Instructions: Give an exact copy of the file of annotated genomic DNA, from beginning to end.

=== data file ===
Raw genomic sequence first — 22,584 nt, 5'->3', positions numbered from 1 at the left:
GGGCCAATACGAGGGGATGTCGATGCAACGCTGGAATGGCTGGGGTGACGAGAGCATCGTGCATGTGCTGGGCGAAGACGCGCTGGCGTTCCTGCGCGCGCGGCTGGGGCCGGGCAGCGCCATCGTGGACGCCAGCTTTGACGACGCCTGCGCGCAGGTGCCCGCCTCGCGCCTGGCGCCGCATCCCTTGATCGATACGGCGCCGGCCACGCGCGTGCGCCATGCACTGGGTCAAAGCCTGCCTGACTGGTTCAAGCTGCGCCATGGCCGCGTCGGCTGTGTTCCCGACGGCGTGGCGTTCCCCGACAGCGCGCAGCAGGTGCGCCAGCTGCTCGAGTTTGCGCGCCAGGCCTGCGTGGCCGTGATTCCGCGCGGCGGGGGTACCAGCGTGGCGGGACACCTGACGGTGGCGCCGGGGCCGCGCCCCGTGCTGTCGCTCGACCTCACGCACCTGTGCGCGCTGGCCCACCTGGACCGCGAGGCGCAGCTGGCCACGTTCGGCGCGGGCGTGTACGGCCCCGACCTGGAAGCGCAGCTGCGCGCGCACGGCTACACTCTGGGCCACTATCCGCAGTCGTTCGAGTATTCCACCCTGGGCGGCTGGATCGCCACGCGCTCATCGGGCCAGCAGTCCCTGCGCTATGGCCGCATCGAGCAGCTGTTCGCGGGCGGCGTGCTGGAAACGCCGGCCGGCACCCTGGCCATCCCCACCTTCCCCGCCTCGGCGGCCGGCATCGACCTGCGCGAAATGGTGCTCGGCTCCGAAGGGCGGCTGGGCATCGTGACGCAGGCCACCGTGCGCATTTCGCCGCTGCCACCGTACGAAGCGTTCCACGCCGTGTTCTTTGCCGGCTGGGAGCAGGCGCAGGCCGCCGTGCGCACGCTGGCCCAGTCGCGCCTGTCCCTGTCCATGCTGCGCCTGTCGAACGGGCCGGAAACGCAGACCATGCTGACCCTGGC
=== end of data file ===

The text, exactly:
Raw genomic sequence first — 22,584 nt, 5'->3', positions numbered from 1 at the left:
GGGCCAATACGAGGGGATGTCGATGCAACGCTGGAATGGCTGGGGTGACGAGAGCATCGTGCATGTGCTGGGCGAAGACGCGCTGGCGTTCCTGCGCGCGCGGCTGGGGCCGGGCAGCGCCATCGTGGACGCCAGCTTTGACGACGCCTGCGCGCAGGTGCCCGCCTCGCGCCTGGCGCCGCATCCCTTGATCGATACGGCGCCGGCCACGCGCGTGCGCCATGCACTGGGTCAAAGCCTGCCTGACTGGTTCAAGCTGCGCCATGGCCGCGTCGGCTGTGTTCCCGACGGCGTGGCGTTCCCCGACAGCGCGCAGCAGGTGCGCCAGCTGCTCGAGTTTGCGCGCCAGGCCTGCGTGGCCGTGATTCCGCGCGGCGGGGGTACCAGCGTGGCGGGACACCTGACGGTGGCGCCGGGGCCGCGCCCCGTGCTGTCGCTCGACCTCACGCACCTGTGCGCGCTGGCCCACCTGGACCGCGAGGCGCAGCTGGCCACGTTCGGCGCGGGCGTGTACGGCCCCGACCTGGAAGCGCAGCTGCGCGCGCACGGCTACACTCTGGGCCACTATCCGCAGTCGTTCGAGTATTCCACCCTGGGCGGCTGGATCGCCACGCGCTCATCGGGCCAGCAGTCCCTGCGCTATGGCCGCATCGAGCAGCTGTTCGCGGGCGGCGTGCTGGAAACGCCGGCCGGCACCCTGGCCATCCCCACCTTCCCCGCCTCGGCGGCCGGCATCGACCTGCGCGAAATGGTGCTCGGCTCCGAAGGGCGGCTGGGCATCGTGACGCAGGCCACCGTGCGCATTTCGCCGCTGCCACCGTACGAAGCGTTCCACGCCGTGTTCTTTGCCGGCTGGGAGCAGGCGCAGGCCGCCGTGCGCACGCTGGCCCAGTCGCGCCTGTCCCTGTCCATGCTGCGCCTGTCGAACGGGCCGGAAACGCAGACCATGCTGACCCTGGC